The basis of this book is to offer guidance to those who are spearheading facility projects, whether they be government officials, public safety directors or facility managers. The MCP Team has learned the hard lessons about what works, and what doesn't, when it comes to facility design. This book is intended to share those lessons in order to help project leaders navigate the constraints and challenges that could have a detrimental impact on bringing the facility to fruition.

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How to Protect Your Siren System from Hackers

Posted on August 13, 2018 by Brian Malinich

Emergency siren systems respond in various ways based on the type of activation tone that is transmitted. The tones correspond to the type of event that has occurred. Sometimes they will sound in a continuous burst for a predetermined length of time, other times they will sound in a series of short bursts, and for the most severe events they might emit prerecorded audio that contains critical instructions, for instance evacuation orders in the event of a wildfire.

In April 2017, someone hacked into the emergency weather siren system operated by the city of Dallas. The sirens are intended to warn citizens of weather events so serious that they should take immediate cover. Most of the time the sirens are used to warn of tornadoes, which are quite common in the region in the spring. On this night, the hacker reportedly unleashed all 156 sirens in the system simultaneously. Some media reports indicated that they blared for about 90 minutes, while others indicated that they sounded more than a dozen times for 90-second intervals. Regardless, the hack spawned quite a bit of panic. It also generated a lot of questions from government officials, the media and citizens.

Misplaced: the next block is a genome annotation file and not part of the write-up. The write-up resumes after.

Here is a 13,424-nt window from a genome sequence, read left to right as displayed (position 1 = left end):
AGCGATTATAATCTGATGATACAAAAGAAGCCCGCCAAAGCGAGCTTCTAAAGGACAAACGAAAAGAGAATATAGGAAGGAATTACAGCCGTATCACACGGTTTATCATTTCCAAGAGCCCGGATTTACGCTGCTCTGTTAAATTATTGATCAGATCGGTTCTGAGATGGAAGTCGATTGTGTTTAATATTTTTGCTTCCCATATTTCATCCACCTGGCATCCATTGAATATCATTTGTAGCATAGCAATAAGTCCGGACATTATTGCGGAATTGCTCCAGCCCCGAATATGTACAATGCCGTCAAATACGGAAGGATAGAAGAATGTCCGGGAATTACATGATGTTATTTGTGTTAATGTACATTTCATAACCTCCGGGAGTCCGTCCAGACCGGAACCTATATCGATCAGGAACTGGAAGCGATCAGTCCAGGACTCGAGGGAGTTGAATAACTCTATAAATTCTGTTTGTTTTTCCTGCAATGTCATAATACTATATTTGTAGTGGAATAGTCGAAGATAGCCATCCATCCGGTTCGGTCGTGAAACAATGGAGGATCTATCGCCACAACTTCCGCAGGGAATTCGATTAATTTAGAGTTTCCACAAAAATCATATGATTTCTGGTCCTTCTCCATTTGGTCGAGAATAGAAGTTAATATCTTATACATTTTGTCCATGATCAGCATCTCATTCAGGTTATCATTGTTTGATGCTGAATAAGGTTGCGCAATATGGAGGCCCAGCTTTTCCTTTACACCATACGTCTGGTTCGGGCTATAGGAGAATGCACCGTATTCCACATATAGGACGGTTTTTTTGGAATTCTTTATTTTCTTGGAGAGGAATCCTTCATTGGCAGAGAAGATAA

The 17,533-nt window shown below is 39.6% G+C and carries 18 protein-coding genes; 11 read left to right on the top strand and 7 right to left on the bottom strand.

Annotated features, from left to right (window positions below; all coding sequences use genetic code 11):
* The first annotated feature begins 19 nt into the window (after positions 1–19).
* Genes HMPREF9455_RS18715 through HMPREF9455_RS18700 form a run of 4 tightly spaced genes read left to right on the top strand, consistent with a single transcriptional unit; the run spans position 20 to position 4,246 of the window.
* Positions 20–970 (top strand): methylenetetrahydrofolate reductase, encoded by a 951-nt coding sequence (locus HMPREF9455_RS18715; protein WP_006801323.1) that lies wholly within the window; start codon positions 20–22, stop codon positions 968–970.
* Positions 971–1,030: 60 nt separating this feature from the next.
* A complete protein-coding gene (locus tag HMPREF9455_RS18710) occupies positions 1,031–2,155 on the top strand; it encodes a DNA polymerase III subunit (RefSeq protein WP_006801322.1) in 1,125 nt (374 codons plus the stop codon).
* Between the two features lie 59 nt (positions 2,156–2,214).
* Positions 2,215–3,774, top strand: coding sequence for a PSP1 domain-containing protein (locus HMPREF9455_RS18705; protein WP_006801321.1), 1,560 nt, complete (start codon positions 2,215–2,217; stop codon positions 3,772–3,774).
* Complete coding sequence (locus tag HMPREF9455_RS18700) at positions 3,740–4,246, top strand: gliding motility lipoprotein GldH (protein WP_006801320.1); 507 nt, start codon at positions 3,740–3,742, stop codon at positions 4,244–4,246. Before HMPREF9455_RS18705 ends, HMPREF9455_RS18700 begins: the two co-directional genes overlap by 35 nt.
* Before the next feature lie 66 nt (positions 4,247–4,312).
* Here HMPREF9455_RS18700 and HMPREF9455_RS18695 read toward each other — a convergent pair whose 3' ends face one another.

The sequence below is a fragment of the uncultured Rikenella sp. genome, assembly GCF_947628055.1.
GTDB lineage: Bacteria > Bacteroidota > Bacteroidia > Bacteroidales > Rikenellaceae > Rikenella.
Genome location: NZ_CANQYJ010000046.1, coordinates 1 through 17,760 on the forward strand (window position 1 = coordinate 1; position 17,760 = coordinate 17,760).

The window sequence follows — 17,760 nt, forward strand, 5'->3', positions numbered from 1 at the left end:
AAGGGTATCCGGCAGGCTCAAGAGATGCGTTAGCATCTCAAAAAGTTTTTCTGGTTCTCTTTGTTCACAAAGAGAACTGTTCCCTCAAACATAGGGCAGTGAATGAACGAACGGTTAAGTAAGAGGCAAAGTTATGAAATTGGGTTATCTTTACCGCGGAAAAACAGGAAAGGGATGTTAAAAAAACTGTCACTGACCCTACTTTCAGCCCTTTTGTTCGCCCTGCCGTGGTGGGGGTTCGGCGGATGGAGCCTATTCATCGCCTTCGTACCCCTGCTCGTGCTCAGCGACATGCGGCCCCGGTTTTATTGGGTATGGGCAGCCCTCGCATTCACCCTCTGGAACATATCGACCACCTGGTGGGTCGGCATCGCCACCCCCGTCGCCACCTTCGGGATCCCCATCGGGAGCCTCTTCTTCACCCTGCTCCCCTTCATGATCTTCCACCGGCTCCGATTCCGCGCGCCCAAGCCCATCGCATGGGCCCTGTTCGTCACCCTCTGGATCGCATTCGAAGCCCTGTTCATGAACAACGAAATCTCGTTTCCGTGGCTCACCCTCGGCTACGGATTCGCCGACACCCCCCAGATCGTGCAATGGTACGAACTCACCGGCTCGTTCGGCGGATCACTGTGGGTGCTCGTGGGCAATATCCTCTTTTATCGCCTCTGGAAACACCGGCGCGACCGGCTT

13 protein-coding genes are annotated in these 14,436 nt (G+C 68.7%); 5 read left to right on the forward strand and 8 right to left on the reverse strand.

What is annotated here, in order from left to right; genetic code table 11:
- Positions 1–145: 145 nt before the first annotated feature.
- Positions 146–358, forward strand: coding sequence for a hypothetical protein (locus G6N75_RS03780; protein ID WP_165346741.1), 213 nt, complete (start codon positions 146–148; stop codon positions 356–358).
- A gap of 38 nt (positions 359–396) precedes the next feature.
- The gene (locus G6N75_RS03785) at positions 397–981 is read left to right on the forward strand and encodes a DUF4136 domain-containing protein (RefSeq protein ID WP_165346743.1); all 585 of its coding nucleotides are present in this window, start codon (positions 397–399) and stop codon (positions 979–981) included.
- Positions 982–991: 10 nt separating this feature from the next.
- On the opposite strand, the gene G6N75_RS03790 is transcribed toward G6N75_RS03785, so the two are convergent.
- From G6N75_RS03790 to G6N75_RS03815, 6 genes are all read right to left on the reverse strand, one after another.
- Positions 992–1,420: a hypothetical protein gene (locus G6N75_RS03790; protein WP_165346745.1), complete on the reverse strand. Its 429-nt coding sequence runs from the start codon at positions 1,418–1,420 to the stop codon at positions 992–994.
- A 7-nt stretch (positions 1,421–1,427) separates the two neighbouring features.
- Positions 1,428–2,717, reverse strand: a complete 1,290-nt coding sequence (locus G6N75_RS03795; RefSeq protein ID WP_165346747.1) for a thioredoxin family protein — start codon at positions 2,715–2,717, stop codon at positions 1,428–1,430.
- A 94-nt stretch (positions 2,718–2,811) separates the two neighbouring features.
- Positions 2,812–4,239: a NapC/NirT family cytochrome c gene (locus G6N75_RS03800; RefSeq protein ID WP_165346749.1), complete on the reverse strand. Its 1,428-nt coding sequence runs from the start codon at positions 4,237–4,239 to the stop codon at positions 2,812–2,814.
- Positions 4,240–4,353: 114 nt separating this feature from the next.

Last month, sirens went off in Genesee County, Michigan, without any emergency to justify turning them on. Reportedly, this was the third time the sirens were activated in a month without apparent cause, and county public safety officials believe that the system was hacked each time.

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Apple Announces a Promising Step Toward Solving 911's Wireless Location Challenges

Posted on January 26, 2018 by John Chiaramonte

Sensational headlines criticizing the 911 industry’s inability to accurately and quickly locate emergency callers abound, like this recent one in the Wall Street Journal: “Why Uber Can Find You but 911 Can’t.” This is one of the industry’s most intractable issues—as TV host John Oliver said in 2016, “There doesn’t appear to be a simple, satisfying answer,” to why smartphone apps provide much better location information than that received by 911 centers.

Those within the industry understand the problem: 80 percent or more of all 911 calls are made using a wireless device, and such calls are routed based on Phase I data, which is the location of the cellular tower. More accurate “Phase II” data can become available (usually) in 25-35 seconds of the call being received by the 911 center, but that depends on multiple factors, including signal strength/distortion, geography and topology, especially when calls are made inside structures.

But, smartphones are supposed to be “smart” and the device knows where the caller is physically located, because of embedded GPS sensors and Wi-Fi positioning systems. Unfortunately, as we know all too well, today’s 911 systems do not have access to that device-generated location information.